As of March 14, 2017, three locations have been examined under the floor damaged by Hurricane Matthew. Two areas on the north and south sides of the room were found to be devoid of human remains—a consequence of tidal erosion along the bayfront.
This was not unexpected as previous archaeological investigations around the building containing the room to be refloored, showed evidence of the effects of tidal scouring and subsequent infill with soil during the 19th century.
The exception to this observation was the area initially investigated and found to contain human remains. The area investigated was initially limited in space (roughly a 2 ft by 2 ft square), but with approval of the property owner a 15 ft by 8 ft unit was eventually excavated revealing the presence of 14 graves.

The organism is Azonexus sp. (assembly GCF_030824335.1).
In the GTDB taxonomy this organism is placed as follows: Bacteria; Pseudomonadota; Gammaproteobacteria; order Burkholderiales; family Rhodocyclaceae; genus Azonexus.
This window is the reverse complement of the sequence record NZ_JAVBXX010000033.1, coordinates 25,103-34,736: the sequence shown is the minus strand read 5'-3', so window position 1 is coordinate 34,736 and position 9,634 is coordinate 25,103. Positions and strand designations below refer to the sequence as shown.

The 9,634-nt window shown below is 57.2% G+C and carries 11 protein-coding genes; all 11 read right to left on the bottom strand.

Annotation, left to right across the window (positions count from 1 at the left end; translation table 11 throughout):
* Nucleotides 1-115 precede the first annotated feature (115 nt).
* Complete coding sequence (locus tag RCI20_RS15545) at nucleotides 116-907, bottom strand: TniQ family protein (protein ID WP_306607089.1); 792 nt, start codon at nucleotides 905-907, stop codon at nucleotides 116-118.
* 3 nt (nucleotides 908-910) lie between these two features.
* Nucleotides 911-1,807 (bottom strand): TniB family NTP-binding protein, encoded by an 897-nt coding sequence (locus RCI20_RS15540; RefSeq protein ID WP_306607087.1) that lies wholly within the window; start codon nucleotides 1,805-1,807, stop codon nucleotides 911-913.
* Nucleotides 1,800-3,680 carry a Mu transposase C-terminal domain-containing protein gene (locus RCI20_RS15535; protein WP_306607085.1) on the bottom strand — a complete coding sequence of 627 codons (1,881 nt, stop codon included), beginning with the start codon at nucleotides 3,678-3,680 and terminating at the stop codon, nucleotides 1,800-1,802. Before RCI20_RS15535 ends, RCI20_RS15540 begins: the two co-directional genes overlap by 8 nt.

Human remains were buried under the floor of the church based on the presence of clay remnants within the fill of the graves. This is not unexpected given limited floor space within the church. Church burial was the preferred location for the Spanish during the colonial era. What was unexpected was the plethora of intrusive burials (i.e., burials dug into burials). In some locations four interments were found placed in more-or-less the same spot. Three areas within the excavation unit were found to contain multiple burials.